|Mt Otake erupting. Photo credit: AFP Photo / Ministry of Land, Infrastructure and Transport Chubu Regional Development Bureau Jiji Press via http://www.australiangeographic.com.au/news/2014/09/japan-volcano-ontake-an-extremely-rare-eruption|
The day before we were due to depart for Tokyo on the 2014 ASTA Science Teachers Exchange - Japan, I received word that Japan was under possible threat from a tropical storm. This seemed eerily familiar, as we faced the same issues last year. Dangerous and damaging storms are not uncommon in Japan, and the people regularly demonstrate extreme resilience in the face of them.
Then, at approximately 1.30pm on Saturday 27th September, just hours before we were supposed to depart, nature surprised everyone with a curve ball. Mt Ontake in Central Japan erupted, releasing a plume of fine ash and gas. Whilst this event in itself is not on the scale of some recent volcanic eruptions, its suddenness made it the first eruption since 1991 to claim Japanese lives.
Leah, Robyn and I had just arrived at Sydney Airport when news of the eruption broke. Communication from Qantas was unclear, but we eventually learned our flight had been delayed until 11am the next day. When Gary, Sarah and Danielle arrived we collected our checked in luggage and headed to a nearby hotel to regroup.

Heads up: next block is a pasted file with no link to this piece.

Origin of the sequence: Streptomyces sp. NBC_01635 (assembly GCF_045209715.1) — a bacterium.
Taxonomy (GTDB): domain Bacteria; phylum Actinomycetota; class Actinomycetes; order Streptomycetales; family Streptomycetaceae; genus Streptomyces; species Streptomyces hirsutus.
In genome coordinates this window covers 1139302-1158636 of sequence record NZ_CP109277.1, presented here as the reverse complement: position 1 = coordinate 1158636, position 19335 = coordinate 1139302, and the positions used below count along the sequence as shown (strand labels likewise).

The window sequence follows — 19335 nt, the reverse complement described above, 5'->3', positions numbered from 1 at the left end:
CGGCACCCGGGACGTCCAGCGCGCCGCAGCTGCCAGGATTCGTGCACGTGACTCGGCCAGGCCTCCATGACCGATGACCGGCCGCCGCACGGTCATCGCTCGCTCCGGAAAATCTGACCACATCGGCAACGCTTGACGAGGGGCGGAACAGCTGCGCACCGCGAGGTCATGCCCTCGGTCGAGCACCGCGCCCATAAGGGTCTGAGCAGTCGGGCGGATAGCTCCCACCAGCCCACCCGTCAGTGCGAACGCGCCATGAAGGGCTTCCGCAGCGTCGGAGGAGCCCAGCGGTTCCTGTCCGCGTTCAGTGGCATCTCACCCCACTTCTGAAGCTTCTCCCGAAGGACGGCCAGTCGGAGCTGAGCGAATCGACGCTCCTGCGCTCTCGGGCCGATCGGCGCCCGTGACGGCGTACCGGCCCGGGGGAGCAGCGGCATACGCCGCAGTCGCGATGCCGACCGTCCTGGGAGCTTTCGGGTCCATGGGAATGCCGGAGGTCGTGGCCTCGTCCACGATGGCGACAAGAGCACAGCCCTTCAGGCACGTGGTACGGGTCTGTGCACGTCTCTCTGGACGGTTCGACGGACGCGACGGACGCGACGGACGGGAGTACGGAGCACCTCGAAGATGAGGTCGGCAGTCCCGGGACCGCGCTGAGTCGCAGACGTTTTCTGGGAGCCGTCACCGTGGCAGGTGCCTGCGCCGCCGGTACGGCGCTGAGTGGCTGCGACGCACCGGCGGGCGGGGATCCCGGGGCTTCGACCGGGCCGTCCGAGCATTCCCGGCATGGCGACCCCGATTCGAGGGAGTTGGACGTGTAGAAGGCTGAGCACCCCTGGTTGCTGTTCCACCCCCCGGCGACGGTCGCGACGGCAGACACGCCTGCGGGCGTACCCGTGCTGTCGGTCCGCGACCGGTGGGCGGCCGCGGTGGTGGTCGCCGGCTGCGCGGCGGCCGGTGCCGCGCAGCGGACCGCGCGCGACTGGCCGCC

As excited as we still were about our trip, the seriousness of this event and the heartache of the families affected was recognised, and our deepest sympathies go out to them.
The phenomenon of an eruption without warning is extremely unusual. The science behind it is very interesting, particularly for geoscience enthusiasts. You can learn a bit about it here.
We woke on Sunday to a glorious spring morning. Our group also regained our spring and headed off to the international airport for departure: take two. At precisely 11am, the 4 Rolls Royce engines of our 747-400 were to opened to full throttle and we gently lifted off tracking north over the city and heading for Narita.
The excitement level was starting to build once more and our conversation returned to our planned adventure in Japan. Unfortunately, our delay meant we had nissed our visit to Miraikan, the National Museum of Emerging Science and Innovation. This had been a highlight of last year's trip, particularly the chance to see the marvel of modern robotics, ASHIMO. The delegates were philosophical about the loss; we were all safe and well, with an exciting week of experiences ahead of us. ASHIMO will still be there next time.
After a good flight and the chance to watch a movie or three, we touched down in Tokyo, pumped for what was ahead of us.